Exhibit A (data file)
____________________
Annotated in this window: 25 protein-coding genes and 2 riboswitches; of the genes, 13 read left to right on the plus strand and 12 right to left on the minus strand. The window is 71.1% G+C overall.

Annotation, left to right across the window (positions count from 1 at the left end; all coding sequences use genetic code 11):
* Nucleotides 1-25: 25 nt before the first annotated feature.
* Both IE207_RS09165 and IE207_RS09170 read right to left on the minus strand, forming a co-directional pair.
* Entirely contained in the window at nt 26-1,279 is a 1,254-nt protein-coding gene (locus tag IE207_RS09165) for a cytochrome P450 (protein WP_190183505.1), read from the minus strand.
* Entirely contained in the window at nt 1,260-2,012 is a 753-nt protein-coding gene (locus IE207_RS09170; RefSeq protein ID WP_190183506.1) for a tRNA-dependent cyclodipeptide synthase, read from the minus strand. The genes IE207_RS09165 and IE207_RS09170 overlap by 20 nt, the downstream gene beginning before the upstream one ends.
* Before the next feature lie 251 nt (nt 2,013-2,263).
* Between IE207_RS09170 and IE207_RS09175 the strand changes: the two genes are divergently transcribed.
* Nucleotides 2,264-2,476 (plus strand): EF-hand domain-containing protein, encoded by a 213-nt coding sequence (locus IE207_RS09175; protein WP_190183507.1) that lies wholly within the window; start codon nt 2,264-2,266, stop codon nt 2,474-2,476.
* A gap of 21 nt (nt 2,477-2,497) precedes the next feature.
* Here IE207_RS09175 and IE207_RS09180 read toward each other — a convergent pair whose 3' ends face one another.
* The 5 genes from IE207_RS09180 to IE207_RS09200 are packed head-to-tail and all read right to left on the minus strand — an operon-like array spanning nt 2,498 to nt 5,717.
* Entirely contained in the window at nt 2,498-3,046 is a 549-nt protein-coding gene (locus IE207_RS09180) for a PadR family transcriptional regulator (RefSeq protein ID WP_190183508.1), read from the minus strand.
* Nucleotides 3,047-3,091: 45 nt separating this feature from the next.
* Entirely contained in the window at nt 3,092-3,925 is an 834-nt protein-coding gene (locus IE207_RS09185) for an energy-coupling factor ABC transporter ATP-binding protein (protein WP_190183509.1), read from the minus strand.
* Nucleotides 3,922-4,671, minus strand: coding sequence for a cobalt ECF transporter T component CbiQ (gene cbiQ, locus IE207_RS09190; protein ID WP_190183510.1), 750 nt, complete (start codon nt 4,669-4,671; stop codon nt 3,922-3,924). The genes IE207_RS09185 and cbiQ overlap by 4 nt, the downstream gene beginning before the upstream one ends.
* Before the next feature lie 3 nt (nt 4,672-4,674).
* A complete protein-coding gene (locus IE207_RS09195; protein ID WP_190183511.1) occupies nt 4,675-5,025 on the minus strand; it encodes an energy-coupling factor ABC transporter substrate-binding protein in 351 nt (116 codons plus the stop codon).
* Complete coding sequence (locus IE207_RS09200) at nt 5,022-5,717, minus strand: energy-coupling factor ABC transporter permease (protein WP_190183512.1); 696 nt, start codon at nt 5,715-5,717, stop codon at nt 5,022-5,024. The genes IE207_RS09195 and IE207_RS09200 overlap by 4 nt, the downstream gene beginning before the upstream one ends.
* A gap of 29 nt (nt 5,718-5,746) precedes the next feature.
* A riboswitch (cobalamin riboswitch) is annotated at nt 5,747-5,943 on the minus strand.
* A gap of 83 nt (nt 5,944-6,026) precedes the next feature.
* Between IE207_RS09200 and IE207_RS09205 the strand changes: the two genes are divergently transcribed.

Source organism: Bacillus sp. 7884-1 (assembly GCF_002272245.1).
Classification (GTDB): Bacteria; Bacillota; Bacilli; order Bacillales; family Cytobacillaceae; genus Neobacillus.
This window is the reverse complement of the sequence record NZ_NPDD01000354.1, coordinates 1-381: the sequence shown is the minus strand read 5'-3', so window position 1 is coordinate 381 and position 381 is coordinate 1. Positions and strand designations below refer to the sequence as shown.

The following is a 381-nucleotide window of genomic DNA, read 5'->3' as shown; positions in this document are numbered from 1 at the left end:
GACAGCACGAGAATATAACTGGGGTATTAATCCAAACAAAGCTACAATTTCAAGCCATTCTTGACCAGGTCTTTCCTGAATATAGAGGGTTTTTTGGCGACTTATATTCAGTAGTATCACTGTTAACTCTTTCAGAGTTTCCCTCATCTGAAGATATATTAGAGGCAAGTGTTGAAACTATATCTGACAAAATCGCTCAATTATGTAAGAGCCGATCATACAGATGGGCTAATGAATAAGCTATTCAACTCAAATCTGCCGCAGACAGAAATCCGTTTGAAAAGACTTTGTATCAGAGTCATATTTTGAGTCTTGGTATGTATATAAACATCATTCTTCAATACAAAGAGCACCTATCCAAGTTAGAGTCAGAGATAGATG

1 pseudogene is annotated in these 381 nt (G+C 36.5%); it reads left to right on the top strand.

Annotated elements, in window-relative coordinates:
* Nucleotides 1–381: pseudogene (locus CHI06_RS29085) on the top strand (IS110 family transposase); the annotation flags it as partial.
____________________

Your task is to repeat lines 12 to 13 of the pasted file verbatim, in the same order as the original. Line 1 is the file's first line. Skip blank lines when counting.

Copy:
* The 5 genes from IE207_RS09180 to IE207_RS09200 are packed head-to-tail and all read right to left on the minus strand — an operon-like array spanning nt 2,498 to nt 5,717.
* Entirely contained in the window at nt 2,498-3,046 is a 549-nt protein-coding gene (locus IE207_RS09180) for a PadR family transcriptional regulator (RefSeq protein ID WP_190183508.1), read from the minus strand.